Organisers from across the UK joined HOPE not hate in Birmingham to learn about best practices and exchange know-how on community organising.

The 18 activists selected for the training all organise in areas HOPE not hate (HNH) is focussed on. The two-day event allowed activists to discuss difficulties they were having and better understand the threat the far-right poses to communities across the UK.

Arun Devasia, HNH community organiser, gave a refresher class on how to have difficult conversations with people holding problematic views without shutting them down or agreeing with them. Active listening was emphasised.

Tom Godwin, Lead Organiser at HNH, says the aim is to have activists feel confident enough to run their own ‘Difficult Conversations’ sessions in their local area and train more activists.

He adds, “The people who came this weekend represent some of the best people we know at HNH. They are dedicated to organising in areas where the far-right have targeted for a number of years. This weekend was about giving us an opportunity to reflect, and re-strategise based on the experiences we have all had.”

He also stressed the importance of an active volunteer network for HNH’s community work against fascism and racism. HNH’s community approach is targeted at communities where support for right wing extremism is highest.

By engaging communities around common issues, fun family events, and conversations on the doorstep, HNH activists put work into areas where high levels of poverty, low levels of education, and a disenchantment with mainstream politics, makes them areas the far-right have consistently targeted.

The community network meeting provided an opportunity for people to share their successes and challenges, and develop strategies for their work. It’s not all about getting out in the areas where the far-right are active. Activists also discussed the necessity of taking care of one another, having socials and meetings where they can educate one another, and mobilising people in response to issues such as Nazi graffiti, hate crimes, or the deportation of community members.

The participants came prepared to represent their local groups and networks, describing specific actions they have taken and issues they are dealing with in the community. The pressures of time and funding were recurring problems throughout the weekend. They also identified the wards that are most at risk to the far-right’s divisive rhetoric and described the variety of ways they were working in those areas to tackle it.

Neill in Derby is planning a listening campaign to better understand why Ukip won a seat on the council. Mark in Basildon holds community dinners and says, “If you break bread with people, you’re actually breaking barriers.”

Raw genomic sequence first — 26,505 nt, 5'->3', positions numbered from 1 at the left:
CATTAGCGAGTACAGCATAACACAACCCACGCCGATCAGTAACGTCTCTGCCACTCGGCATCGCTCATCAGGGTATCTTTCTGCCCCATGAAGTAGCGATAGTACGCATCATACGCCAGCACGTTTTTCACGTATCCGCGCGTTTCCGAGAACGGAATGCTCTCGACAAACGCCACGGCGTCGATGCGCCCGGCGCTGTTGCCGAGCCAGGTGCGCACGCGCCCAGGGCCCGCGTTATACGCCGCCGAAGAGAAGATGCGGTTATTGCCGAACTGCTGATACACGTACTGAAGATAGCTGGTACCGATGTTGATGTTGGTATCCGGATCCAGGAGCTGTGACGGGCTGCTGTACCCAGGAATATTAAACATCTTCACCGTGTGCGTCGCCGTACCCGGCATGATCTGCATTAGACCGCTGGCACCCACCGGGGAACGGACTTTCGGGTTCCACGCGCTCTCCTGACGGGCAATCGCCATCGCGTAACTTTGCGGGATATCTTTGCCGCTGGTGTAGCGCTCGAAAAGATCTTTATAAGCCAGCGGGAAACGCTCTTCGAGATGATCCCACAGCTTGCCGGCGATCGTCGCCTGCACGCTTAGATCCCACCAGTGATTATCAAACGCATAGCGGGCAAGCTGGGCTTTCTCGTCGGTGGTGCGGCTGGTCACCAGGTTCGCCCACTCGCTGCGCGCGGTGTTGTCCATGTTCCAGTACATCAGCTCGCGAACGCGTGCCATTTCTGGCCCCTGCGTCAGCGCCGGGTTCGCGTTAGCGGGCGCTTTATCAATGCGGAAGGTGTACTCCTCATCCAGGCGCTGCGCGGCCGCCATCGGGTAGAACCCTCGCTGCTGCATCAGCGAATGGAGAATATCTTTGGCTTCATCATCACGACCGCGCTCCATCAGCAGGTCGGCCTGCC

When asked what made them activists and why they have invested so much energy into their communities, the responses also varied.

Sam lives in Birmingham and he says he decided to volunteer for HOPE not hate because they “came across as one of the most inclusive organisations I’ve been involved with”.

He adds, “I think everyone can look back on the key moments where they felt they just needed to do more. I think everyone has that sense of needing to do more. And that might come from their faith. It might come from their parents. Or one moment having a conversation or seeing a video. But I think everybody has a sense of what isn’t right and I think what pushes people to do something about it can be a multitude of things.”

Trevor, also from the West Midlands, said he’s learnt “you don’t need a university degree to effect change, you use your skills to communicate, persuade and influence people.

Several HOPE not hate staff also attended the event.

Matthew McGregor, campaigns director, ran a workshop called ‘Making use of Digital’, to show how online and offline tools could be used to respond to local issues.

Joe Mulhall, senior researcher, described the state of the far-right in a sobering Sunday morning session, giving in-depth analysis of where the threat currently lies.

The activists in the room did not seem daunted however. Jo summarised her feelings about the far-right, “They haven’t won. We don’t live in the world that they want. They actually think we’ve won – but they have got there first in terms of online spaces, and they have very strong narratives. That’s our opportunity to go and counter that narrative with something hopeful and something that brings us together rather than tears us apart.”